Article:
Reading the Weird

Stepford Pets: Lisa Tuttle’s “Replacements”

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Welcome back to Reading the Weird, in which we get girl cooties all over weird fiction, cosmic horror, and Lovecraftiana—from its historical roots through its most recent branches.

This week, we cover Lisa Tuttle’s “Replacements,” first published in 1992 in Dennis Etchison’s Metahorror anthology. Spoilers ahead.

“How would you feel about keeping a pet?”

Stuart Holder and his wife Jenny are a happy enough modern couple, equal partners who make joint decisions on all important matters. She was a secretary at the London publishing company for which he’s an editor; now she has a senior position at another publishing house, even a company car. He’s always supported her ambitions, but something in her success makes him uneasy, fearful she may realize one day she doesn’t need him. That’s why he picks at her, criticizes her driving. This morning he’s declined her offered ride to the station, a decision he regrets when, amid the street litter, he sees something horrible.

It’s cat-sized, hairless, with leathery skin and a bulbous body propped on too-thin spiky limbs. Its tiny bright eyes and wet mouth-slit give it the look of an evil monkey. It reaches toward him with a strangled mewl; in his terrified rage, he stomps the alien creature to pulp.

Such violence is unlike him; Stuart is instantly sickened and ashamed. When he sees another creature at a street crossing and notices a businesswoman staring in sick fascination, he resists a weirdly chivalric impulse to crush it for her.

In the evening, Jenny arrives looking oddly flushed. She asks how he’d feel about a pet, a stray found under her car. Stuart has a bad feeling even before she opens her bag to reveal a naked bat-thing. How can she call it “the sweetest thing” when his impulse is still to kill it?

Jenny at first thought the creature horrible too, but then realized how helpless it was, how much it needed her. She dismisses Stuart’s objections that it might be dangerous, but agrees to take it to a vet for a check-up.

Though unused to doubting Jenny, Stuart doesn’t believe her report that the vet cleared her “friend” without identifying its species. Jenny holds the bat-thing close to her side, where it looks “squashed and miserable.” She declares that she’s going to keep “him,” sorry if Stuart’s unhappy, but there it is. He tries not to show how deeply he’s wounded. It doesn’t help that she’s sleeping with her pet in the spare room until it “settles in.” Stuart has to hope that her sudden strange infatuation won’t last forever.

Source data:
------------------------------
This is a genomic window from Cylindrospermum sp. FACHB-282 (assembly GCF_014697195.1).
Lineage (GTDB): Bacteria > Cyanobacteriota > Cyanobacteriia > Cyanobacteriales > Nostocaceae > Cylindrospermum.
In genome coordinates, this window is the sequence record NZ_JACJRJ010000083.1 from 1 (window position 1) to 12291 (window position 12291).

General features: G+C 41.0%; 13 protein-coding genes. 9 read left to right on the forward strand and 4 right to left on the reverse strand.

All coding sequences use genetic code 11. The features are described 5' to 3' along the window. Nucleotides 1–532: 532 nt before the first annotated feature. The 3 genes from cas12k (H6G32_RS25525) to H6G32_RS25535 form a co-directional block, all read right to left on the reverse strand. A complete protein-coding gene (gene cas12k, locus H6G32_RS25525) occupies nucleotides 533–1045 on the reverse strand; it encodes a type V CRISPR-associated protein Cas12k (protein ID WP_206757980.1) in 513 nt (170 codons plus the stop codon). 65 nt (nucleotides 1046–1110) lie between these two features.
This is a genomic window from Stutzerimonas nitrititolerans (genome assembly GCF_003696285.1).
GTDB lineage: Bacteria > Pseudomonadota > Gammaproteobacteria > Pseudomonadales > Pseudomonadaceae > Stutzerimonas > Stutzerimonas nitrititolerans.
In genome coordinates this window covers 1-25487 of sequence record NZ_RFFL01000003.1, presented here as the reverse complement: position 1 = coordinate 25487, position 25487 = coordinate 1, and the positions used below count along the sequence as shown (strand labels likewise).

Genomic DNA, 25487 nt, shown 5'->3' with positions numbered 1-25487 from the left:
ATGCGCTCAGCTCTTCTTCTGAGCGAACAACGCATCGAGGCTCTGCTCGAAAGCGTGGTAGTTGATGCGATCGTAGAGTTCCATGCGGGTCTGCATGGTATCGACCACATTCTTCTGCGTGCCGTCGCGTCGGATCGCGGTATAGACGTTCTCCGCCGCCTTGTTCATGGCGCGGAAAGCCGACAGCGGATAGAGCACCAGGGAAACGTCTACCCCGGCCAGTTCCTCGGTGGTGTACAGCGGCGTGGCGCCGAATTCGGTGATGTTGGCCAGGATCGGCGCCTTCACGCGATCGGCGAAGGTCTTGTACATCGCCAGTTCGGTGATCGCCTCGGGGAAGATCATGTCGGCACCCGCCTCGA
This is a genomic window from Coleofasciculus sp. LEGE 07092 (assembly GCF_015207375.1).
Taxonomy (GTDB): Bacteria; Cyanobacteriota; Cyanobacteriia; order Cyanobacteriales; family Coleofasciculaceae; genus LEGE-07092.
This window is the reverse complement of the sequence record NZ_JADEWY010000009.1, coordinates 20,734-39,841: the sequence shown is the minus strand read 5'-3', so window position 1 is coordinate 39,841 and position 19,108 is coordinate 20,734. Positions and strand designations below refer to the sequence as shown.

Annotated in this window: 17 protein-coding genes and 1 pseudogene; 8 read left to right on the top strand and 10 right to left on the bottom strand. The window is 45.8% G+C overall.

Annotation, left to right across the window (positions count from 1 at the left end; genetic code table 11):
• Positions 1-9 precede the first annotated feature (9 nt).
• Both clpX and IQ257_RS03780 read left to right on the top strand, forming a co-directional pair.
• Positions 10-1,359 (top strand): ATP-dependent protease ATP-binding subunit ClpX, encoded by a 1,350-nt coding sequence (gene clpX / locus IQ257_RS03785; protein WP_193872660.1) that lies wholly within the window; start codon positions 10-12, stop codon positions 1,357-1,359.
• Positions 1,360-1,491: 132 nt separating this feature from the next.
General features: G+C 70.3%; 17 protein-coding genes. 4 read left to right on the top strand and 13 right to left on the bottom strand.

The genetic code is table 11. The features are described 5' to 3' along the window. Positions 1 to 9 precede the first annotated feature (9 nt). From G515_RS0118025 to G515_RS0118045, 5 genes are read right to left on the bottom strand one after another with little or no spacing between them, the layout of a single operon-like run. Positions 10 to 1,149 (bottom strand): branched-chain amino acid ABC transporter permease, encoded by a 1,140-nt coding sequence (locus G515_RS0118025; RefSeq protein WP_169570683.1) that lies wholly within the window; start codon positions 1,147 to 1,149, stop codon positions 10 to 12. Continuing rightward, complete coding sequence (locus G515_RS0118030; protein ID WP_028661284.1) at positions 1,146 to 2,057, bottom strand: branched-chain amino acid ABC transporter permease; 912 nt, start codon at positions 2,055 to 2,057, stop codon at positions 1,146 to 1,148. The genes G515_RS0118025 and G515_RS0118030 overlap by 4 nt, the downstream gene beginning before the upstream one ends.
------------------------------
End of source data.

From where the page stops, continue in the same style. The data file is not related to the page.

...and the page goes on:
Before long he’s fantasizing about how to kill the bat-thing, but when would he have a chance? Jenny never leaves it unguarded, taking it to work and even into the bathroom. Nor is Jenny the only bat-thing obsessive. Stuart’s secretary Frankie now keeps hers in a desk drawer, fastened with a golden chain. Frankie believes other women in the office want to steal the creature, and Stuart catches one of the female editors cooing at it when no one is watching. He orders Frankie not to bring her pet to work, but suspects she’ll disobey.

One evening he walks in on Jenny nonchalantly feeding the creature blood from an open vein. They both like it, she insists, and she refuses to stop. Like “a dispassionate executioner,” she tells Stuart if he can’t accept her relationship with the bat-thing, he’d better leave.

The couple separate. Stuart moves not far away and sometimes visits Jenny in their formerly shared flat. Jenny never returns his visits. Frankie quits as his secretary and goes to work for a women’s press where, presumably, pets are less unwelcome. He sees an attractive woman on the tube, thinks of speaking to her, then notices she’s carrying a bat-thing chained under her cloak. He never learns what the creatures are, where they came from, or how many there are. There’s no official confirmation of their existence, though there are occasional oblique references.

He wanders, later, past his old apartment. Though curtains are drawn over the windows, he can see the light shining through and longs to be inside, home. Does Jenny ever feel lonely too, would she be glad to see him?

Then he sees a tiny figure between the curtains and window, spread-eagle and scrabbling against the glass. Inside, it longs to be out.

Stuart feels the bat-thing’s pain as his own. A woman reaches behind the curtains and pulls the creature back into the warm room. The curtains close, shutting him out.

What’s Cyclopean: Stuart’s first bat-things stands out, “amid the dog turds, beer cans, and dead cigarettes,” as “something horrible.” Way to set a low bar!

The Degenerate Dutch: Stuart suggests that the animal might carry “foul parasites from South America or Africa or wherever”; Jenny accuses him of being racist. Earlier, he uses some not-so-cute ableist language to describe the bat-thing’s movements as “crippled, spasmodic.”

Weirdbuilding: Tuttle’s bat-things join the weird menagerie along with Martin’s sandkings, Le Fanu’s green monkey, Spencer’s shrimp, etc.

Libronomicon: Jenny compares her new pet to the Psammead, the wish-granting sand fairy from E. Nesbitt’s The Five Children and It.

Madness Takes Its Toll: No madness this week, though plenty of relationships of dubious wisdom and health.

 

Anne’s Commentary